Improvisation, Innovation and In Situ Development: An Example from Military Command Work

Per-Arne Persson, James M. Nyce


This paper is a case study that describes an in situ information systems (IS) development effort carried out with only local resources and staff in military (Swedish army) medium level headquarters (HQ). Originating in a qualitative study of command practice, this paper tracks the design and development of a simple hypertext application (a spreadsheet cluster) built from off-the-shelf software and describes the application's evolution over time into a control and coordination tool. The chain of events during a series of five military Command Post Exercises (CPXs) that led to the development of the application is described briefly here. First promoted by a few staff, it evolved over six months through these five CPXs. It was meant to be a complement to a new top-down common IS architecture in the HQ, one meant to support flexible teamwork and coordination. The application became so much a part of daily work practices that it became "invisible". Internal IS evaluations after the CPXs did report on it but neither were its benefits discovered, nor did it get approval for further development. To help make sense of this development effort and how the application was used, we found the notion of boundary object useful.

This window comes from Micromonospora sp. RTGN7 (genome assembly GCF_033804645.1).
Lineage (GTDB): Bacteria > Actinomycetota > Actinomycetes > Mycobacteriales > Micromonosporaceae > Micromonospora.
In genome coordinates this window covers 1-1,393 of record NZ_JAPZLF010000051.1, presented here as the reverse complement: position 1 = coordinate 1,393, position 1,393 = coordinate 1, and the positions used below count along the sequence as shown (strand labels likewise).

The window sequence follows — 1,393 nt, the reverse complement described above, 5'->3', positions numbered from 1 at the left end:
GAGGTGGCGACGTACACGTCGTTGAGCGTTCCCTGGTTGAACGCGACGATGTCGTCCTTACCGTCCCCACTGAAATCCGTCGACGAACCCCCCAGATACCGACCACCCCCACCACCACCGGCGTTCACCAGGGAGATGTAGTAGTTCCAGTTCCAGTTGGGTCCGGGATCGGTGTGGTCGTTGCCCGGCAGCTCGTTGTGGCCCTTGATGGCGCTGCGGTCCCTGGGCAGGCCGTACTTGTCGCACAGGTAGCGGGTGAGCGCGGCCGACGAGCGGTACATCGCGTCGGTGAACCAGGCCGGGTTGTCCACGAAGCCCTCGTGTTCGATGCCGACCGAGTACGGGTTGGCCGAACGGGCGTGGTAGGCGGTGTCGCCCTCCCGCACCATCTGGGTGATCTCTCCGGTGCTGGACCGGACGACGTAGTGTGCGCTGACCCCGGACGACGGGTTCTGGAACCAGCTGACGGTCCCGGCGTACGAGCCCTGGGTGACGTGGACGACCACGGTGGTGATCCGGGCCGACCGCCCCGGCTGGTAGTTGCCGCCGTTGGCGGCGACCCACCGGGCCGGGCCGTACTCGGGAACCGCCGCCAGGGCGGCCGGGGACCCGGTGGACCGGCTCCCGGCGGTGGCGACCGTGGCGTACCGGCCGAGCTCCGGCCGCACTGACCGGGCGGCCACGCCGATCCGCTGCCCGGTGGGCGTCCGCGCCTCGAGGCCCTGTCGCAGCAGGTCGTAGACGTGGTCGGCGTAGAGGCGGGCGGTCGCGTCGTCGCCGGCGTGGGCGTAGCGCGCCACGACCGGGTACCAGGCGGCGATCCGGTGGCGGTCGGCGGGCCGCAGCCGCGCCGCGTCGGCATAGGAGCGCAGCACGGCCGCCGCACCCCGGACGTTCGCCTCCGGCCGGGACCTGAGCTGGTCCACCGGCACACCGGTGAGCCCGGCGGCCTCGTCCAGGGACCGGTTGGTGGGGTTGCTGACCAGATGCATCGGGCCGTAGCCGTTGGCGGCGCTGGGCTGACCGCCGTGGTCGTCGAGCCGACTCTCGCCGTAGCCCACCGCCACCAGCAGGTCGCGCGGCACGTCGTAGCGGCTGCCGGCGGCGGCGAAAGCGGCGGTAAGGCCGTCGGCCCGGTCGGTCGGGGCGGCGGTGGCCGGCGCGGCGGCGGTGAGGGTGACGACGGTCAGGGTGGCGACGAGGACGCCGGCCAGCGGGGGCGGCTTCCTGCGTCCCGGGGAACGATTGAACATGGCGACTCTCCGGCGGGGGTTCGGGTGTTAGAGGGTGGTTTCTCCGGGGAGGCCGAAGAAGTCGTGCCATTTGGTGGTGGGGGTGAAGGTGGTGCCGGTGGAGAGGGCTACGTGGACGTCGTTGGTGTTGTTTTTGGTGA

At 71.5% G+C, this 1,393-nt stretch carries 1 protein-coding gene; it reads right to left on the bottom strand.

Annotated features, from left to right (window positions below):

Full Text: